Applied in order to prevent bad habits such as finger and thumb sucking, Habit appliances are specially designed devices that can effectively assist in eliminating these behaviors. The normal tooth-growing process can be disturbed by these habits and cause teeth to grow in crooked. Available as both permanent and removable, Habit appliances are only slightly uncomfortable during the first couple of days of adjustment.
A retainer is a device made of plastic and metal. It is designed to maintain the position of your teeth, or slightly adjust their position. Most people who receive orthodontic treatment use retainers. Retainers are custom made for each patient, and are fully removable by the patient. Your doctor will let you know how long you’ll be using a retainer, as well as when to put it in or out. Retainers can also be used for other tongue and jaw related conditions. Your dentist will let you know when and if a retainer is necessary, and will instruct you on care and maintenance of the device.
We place tongue training wires on the lower teeth. The purpose of these wires is to discourage the forward posturing of the tongue (“tongue thrust”) which contributes to the vertical space between the upper and lower front teeth, known as an open bite.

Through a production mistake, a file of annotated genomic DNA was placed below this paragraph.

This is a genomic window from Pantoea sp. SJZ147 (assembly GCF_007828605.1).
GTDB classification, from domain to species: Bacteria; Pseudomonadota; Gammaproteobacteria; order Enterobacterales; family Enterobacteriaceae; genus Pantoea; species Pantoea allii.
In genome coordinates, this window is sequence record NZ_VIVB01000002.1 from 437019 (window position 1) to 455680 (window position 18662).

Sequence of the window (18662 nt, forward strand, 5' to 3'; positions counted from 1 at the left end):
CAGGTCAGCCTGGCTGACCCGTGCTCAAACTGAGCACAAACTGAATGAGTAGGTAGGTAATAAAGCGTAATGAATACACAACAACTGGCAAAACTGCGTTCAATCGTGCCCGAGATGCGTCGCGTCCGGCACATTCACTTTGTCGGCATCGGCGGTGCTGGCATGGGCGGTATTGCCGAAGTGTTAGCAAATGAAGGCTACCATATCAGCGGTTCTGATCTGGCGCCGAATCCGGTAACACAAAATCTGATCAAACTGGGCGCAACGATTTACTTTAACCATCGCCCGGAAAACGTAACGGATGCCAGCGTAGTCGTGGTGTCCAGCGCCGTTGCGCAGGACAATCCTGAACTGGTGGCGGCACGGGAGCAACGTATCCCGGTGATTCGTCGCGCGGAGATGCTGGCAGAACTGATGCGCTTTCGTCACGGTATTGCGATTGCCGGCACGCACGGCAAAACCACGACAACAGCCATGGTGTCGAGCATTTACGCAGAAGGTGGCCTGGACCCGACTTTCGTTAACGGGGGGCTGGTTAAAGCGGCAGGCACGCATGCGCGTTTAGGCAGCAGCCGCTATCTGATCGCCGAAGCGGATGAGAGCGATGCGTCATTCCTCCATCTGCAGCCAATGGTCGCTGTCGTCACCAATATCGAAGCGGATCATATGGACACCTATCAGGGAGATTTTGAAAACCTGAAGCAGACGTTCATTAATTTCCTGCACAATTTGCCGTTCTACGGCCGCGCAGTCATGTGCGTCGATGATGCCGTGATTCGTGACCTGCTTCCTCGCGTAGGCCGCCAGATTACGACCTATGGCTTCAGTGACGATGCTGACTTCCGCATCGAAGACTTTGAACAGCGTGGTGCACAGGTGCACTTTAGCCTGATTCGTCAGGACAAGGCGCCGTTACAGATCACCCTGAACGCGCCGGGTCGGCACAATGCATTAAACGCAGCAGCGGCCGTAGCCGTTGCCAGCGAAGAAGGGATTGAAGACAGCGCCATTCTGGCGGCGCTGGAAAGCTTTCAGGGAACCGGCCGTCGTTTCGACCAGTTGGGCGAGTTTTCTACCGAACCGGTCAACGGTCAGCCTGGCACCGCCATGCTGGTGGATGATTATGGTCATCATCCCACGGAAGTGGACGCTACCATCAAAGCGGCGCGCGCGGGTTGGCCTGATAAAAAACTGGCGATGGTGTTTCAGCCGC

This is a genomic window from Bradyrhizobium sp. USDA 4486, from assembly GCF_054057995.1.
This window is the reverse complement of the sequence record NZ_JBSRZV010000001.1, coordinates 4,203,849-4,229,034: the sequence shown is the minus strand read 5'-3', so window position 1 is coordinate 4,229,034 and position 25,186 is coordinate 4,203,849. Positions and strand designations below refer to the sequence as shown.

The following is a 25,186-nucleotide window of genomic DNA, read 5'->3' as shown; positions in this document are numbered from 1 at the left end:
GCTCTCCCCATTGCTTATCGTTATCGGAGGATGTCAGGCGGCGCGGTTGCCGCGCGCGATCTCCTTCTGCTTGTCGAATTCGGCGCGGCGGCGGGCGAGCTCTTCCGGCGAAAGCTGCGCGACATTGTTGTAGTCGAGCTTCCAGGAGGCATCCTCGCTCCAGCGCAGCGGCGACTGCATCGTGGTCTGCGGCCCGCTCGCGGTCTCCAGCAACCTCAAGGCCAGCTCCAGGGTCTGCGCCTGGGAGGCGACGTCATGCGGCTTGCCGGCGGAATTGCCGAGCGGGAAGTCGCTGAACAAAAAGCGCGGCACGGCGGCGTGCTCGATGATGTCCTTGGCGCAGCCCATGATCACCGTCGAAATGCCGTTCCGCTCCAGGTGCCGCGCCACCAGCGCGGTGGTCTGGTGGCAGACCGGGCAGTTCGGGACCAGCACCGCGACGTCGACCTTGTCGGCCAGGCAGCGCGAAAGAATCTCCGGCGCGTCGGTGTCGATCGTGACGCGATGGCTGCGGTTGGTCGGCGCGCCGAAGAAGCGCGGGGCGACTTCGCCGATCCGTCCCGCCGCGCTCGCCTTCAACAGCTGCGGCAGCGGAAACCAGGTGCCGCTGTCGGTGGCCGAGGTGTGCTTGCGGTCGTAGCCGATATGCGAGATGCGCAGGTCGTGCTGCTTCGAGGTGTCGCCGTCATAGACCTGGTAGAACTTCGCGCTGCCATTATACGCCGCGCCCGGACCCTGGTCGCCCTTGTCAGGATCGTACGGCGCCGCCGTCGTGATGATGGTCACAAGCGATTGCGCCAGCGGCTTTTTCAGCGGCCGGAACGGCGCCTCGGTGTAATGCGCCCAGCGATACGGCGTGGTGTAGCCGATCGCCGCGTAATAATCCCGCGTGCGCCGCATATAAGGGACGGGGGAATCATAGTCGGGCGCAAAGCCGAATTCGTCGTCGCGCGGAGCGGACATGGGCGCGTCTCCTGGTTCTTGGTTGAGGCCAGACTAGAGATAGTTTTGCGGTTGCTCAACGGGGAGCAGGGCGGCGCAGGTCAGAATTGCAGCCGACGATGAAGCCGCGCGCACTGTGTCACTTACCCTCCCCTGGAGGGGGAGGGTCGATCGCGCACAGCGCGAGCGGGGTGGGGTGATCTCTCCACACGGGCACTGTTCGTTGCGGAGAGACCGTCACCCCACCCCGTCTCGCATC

To help you adjust to them, please cover these wires with the wax we have given you for at least the first 48 hours. It is important to dry off the wires with tissue to help the wax stay in place. It is all right to continue using the wax longer than the first two days. Please be careful not to bite into any hard foods and avoid sticky candy or bubble gum (one stick of sugar free gum at a time is OK). These foods can bend and break the tongue wires, resulting in extra appointments to make new wires. You may wish to eat softer foods and take smaller bites the first few days. Your speech may take one to two days to adapt to the new wires. Practice reading out loud at home and repeat any words that your new tongue position has difficulty making.
A palatal expander is a device designed to help a child take full advantage of his or her own natural growth process to treat or even prevent malocclusions (“bad bites”). Palatal expanders create more space in a child's mouth by gradually widening the upper jaw. Although this may sound scary, it's really quite easy — both to do and to tolerate. That's because the upper jaw actually develops as two separate halves that don't completely fuse together until sometime after puberty. Before that happens, the two bones can gently be separated and stabilized over a period of several months.